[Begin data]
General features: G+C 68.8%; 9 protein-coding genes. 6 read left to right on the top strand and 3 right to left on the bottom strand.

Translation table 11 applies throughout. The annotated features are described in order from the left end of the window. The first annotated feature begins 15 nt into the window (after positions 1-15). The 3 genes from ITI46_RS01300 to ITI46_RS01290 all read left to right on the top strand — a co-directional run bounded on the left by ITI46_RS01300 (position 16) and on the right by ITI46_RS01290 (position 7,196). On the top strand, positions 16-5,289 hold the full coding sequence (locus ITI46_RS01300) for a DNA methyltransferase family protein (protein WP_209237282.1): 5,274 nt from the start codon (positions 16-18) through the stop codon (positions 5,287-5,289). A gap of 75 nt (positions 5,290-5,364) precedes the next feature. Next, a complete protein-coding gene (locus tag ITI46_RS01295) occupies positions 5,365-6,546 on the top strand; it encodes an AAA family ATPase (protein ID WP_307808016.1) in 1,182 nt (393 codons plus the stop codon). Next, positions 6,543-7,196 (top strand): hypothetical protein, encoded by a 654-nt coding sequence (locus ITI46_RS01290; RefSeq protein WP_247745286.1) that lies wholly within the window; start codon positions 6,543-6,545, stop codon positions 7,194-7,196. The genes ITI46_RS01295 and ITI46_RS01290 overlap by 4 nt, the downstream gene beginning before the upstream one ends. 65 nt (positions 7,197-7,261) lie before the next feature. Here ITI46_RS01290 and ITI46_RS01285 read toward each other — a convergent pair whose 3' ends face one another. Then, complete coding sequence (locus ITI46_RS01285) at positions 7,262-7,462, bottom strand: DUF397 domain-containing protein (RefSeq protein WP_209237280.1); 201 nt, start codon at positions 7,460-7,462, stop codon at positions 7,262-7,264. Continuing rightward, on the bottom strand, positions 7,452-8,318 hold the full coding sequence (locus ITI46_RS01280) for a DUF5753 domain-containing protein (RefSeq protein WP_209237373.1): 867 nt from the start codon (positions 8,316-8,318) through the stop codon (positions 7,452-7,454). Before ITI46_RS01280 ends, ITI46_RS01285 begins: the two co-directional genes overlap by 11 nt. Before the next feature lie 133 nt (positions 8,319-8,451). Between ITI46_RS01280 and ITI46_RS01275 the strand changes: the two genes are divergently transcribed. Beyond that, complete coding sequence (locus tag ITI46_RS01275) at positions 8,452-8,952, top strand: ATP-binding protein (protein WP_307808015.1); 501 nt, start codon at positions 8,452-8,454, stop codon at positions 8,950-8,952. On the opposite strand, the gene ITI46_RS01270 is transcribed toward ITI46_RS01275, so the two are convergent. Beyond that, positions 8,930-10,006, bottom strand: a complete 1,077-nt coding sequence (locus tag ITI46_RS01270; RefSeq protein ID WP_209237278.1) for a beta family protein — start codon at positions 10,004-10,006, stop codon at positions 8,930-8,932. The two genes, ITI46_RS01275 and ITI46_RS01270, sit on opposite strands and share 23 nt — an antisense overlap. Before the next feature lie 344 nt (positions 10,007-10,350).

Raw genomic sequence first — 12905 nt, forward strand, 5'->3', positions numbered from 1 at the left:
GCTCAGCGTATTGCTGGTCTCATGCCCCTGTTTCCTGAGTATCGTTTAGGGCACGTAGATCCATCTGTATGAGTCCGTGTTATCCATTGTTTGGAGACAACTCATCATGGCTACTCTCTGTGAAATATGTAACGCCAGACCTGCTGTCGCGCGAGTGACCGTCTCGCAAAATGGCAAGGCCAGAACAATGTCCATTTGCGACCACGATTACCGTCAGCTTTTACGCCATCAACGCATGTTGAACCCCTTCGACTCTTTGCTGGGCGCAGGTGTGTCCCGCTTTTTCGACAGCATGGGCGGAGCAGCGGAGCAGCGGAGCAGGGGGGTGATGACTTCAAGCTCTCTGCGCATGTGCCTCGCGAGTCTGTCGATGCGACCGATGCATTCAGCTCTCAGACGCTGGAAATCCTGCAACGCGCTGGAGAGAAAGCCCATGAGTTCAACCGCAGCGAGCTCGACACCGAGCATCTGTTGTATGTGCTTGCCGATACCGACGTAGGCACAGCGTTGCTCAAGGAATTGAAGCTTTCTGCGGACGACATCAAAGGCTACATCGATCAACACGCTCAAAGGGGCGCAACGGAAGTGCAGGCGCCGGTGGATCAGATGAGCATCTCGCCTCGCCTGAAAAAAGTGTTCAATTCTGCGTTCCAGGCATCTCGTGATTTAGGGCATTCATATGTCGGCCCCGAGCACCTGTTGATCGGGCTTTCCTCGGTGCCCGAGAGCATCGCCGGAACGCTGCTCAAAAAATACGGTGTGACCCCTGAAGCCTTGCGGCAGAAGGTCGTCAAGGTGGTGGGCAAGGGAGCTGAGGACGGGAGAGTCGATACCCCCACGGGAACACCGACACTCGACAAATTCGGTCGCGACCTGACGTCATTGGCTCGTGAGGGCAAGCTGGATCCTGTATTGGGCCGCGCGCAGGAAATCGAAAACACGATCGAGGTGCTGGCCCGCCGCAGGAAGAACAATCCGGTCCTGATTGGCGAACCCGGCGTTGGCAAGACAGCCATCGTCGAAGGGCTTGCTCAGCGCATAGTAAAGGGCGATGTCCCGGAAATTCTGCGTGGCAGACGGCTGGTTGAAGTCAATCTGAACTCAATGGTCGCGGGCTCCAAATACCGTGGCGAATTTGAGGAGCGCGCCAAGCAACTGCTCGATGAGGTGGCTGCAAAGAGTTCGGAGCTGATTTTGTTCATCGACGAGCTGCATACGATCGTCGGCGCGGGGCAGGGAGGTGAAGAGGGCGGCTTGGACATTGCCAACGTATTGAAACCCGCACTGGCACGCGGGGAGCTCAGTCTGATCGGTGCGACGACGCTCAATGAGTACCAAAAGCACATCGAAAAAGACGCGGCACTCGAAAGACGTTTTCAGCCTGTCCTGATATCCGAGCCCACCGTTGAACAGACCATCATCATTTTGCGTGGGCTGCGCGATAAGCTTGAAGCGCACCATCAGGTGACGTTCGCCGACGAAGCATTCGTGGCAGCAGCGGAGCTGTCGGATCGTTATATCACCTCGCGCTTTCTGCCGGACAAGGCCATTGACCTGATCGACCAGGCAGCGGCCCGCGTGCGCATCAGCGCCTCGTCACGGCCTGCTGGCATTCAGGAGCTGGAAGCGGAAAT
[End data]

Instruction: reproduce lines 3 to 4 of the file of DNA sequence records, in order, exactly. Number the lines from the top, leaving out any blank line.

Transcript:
Raw genomic sequence first — 12905 nt, forward strand, 5'->3', positions numbered from 1 at the left:
GCTCAGCGTATTGCTGGTCTCATGCCCCTGTTTCCTGAGTATCGTTTAGGGCACGTAGATCCATCTGTATGAGTCCGTGTTATCCATTGTTTGGAGACAACTCATCATGGCTACTCTCTGTGAAATATGTAACGCCAGACCTGCTGTCGCGCGAGTGACCGTCTCGCAAAATGGCAAGGCCAGAACAATGTCCATTTGCGACCACGATTACCGTCAGCTTTTACGCCATCAACGCATGTTGAACCCCTTCGACTCTTTGCTGGGCGCAGGTGTGTCCCGCTTTTTCGACAGCATGGGCGGAGCAGCGGAGCAGCGGAGCAGGGGGGTGATGACTTCAAGCTCTCTGCGCATGTGCCTCGCGAGTCTGTCGATGCGACCGATGCATTCAGCTCTCAGACGCTGGAAATCCTGCAACGCGCTGGAGAGAAAGCCCATGAGTTCAACCGCAGCGAGCTCGACACCGAGCATCTGTTGTATGTGCTTGCCGATACCGACGTAGGCACAGCGTTGCTCAAGGAATTGAAGCTTTCTGCGGACGACATCAAAGGCTACATCGATCAACACGCTCAAAGGGGCGCAACGGAAGTGCAGGCGCCGGTGGATCAGATGAGCATCTCGCCTCGCCTGAAAAAAGTGTTCAATTCTGCGTTCCAGGCATCTCGTGATTTAGGGCATTCATATGTCGGCCCCGAGCACCTGTTGATCGGGCTTTCCTCGGTGCCCGAGAGCATCGCCGGAACGCTGCTCAAAAAATACGGTGTGACCCCTGAAGCCTTGCGGCAGAAGGTCGTCAAGGTGGTGGGCAAGGGAGCTGAGGACGGGAGAGTCGATACCCCCACGGGAACACCGACACTCGACAAATTCGGTCGCGACCTGACGTCATTGGCTCGTGAGGGCAAGCTGGATCCTGTATTGGGCCGCGCGCAGGAAATCGAAAACACGATCGAGGTGCTGGCCCGCCGCAGGAAGAACAATCCGGTCCTGATTGGCGAACCCGGCGTTGGCAAGACAGCCATCGTCGAAGGGCTTGCTCAGCGCATAGTAAAGGGCGATGTCCCGGAAATTCTGCGTGGCAGACGGCTGGTTGAAGTCAATCTGAACTCAATGGTCGCGGGCTCCAAATACCGTGGCGAATTTGAGGAGCGCGCCAAGCAACTGCTCGATGAGGTGGCTGCAAAGAGTTCGGAGCTGATTTTGTTCATCGACGAGCTGCATACGATCGTCGGCGCGGGGCAGGGAGGTGAAGAGGGCGGCTTGGACATTGCCAACGTATTGAAACCCGCACTGGCACGCGGGGAGCTCAGTCTGATCGGTGCGACGACGCTCAATGAGTACCAAAAGCACATCGAAAAAGACGCGGCACTCGAAAGACGTTTTCAGCCTGTCCTGATATCCGAGCCCACCGTTGAACAGACCATCATCATTTTGCGTGGGCTGCGCGATAAGCTTGAAGCGCACCATCAGGTGACGTTCGCCGACGAAGCATTCGTGGCAGCAGCGGAGCTGTCGGATCGTTATATCACCTCGCGCTTTCTGCCGGACAAGGCCATTGACCTGATCGACCAGGCAGCGGCCCGCGTGCGCATCAGCGCCTCGTCACGGCCTGCTGGCATTCAGGAGCTGGAAGCGGAAAT